Date of Award

8-2014

Degree Name

Master of Science (MS)

Department

Biomedical and Chemical Engineering

Advisor(s)

Dacheng Ren

Keywords

Antibiotic tolerance, Biofilm, Persister cells, Quorum sensing

Subject Categories

Biology | Cell and Developmental Biology

Abstract

Bacterial cells often form sessile biofilms that are up to 1,000 times more resistant to antimicrobial agents than free-living cells. Meanwhile, bacteria produce a small subpopulation of slow-growing or non-growing persister cells that exhibit high tolerance to antibiotics. Both biofilms and persister cells play important roles in the recalcitrance of chronic infections. Recent studies have shown that bacterial cell-to-cell communication, named quorum sensing (QS), is involved in the biofilm and persister formation.

In this study, we investigated the effects of quorum sensing signals N-(3-oxododecanoyl)-homoserine lactone (3-oxo-C12-HSL) and N-butyryl homoserine lactone (C4-HSL) on isolated Pseudomonas aeruginosa PAO1 and PDO300 persister cells. Interestingly, 3-oxo-C12-HSL was found to increase antibiotic susceptibility of isolated P. aeruginosa PAO1 and PDO300 persister cells to ciprofloxacin in a dose-dependent manner, although such synergistic effect was not observed with ofloxacin, tobramycin, tetracycline, carbenicillin, and gentamicin. In contrast, C4-HSL did not affect the susceptibility of P. aeruginosa PAO1 and PDO300 persister cells to ciprofloxacin.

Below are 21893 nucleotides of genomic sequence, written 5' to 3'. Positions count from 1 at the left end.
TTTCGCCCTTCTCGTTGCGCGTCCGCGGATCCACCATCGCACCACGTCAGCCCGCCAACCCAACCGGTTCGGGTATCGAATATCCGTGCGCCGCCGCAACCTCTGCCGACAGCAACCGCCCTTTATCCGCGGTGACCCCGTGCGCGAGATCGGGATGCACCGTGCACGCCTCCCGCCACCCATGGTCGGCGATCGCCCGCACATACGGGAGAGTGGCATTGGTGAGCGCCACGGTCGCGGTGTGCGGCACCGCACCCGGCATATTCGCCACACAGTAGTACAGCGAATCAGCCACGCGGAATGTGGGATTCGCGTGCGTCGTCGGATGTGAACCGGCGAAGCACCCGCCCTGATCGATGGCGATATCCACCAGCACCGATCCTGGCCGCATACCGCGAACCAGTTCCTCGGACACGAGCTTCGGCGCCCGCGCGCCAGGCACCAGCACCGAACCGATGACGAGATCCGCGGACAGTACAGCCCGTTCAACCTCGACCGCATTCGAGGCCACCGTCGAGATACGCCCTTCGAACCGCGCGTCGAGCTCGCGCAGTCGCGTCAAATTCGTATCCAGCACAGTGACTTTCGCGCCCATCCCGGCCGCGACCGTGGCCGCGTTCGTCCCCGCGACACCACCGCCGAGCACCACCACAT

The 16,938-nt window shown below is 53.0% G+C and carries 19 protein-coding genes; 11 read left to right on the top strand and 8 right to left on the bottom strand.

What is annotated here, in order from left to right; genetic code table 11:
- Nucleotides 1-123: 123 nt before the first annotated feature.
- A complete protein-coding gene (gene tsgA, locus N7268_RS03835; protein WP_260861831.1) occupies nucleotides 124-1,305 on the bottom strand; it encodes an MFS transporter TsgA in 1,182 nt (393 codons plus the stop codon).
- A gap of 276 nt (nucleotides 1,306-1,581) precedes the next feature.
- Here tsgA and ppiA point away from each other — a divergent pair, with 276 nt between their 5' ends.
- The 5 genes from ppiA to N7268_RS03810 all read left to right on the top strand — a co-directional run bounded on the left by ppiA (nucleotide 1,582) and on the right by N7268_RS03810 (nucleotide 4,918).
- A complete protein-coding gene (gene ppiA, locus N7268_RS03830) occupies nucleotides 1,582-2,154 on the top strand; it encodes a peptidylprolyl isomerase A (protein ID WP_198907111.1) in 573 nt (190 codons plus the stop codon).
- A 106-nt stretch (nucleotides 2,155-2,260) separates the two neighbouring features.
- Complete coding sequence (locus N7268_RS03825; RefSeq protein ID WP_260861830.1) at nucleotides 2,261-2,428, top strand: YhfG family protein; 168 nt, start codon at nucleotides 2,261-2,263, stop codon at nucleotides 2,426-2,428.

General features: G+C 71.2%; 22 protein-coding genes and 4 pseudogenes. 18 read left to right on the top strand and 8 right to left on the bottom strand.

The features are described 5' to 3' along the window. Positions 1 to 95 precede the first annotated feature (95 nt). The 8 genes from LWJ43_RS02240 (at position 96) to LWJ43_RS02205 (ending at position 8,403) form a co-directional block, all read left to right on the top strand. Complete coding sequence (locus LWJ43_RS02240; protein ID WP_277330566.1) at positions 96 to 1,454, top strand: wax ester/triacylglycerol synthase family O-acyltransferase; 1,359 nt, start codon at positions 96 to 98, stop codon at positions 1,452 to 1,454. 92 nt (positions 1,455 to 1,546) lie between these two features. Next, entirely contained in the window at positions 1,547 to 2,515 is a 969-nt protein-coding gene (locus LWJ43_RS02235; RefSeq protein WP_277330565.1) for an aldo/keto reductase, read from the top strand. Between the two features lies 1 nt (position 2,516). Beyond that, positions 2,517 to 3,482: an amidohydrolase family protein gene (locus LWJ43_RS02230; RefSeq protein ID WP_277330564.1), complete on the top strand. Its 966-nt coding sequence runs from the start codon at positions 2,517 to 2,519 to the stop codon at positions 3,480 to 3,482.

Additionally, we engineered polydimethylsiloxane (PDMS) surfaces by supplementing with (Z)-4-bromo-5-(bromomethylene)-3-methylfuran-25(H)-one (BF8) to reduce P. aeruginosa PAO1 biofilm formation and biofilm-associated persister cells. Compared with the PDMS surface without BF8, P. aeruginosa PAO1 biofilm formation and biofilm-associated persister cells were significantly reduced on the PDMS surfaces containing BF8. For example, after 24 h, the number of biofilm cells and biofilm-associated persisters was inhibited by 98% 0.4% and 99% 0.5% on the PDMS surface containing 1800 μg/mL BF8, respectively. These results further support that bacterial cell-to-cell signaling is a possible target for controlling biofilm formation and persistence.

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Open Access

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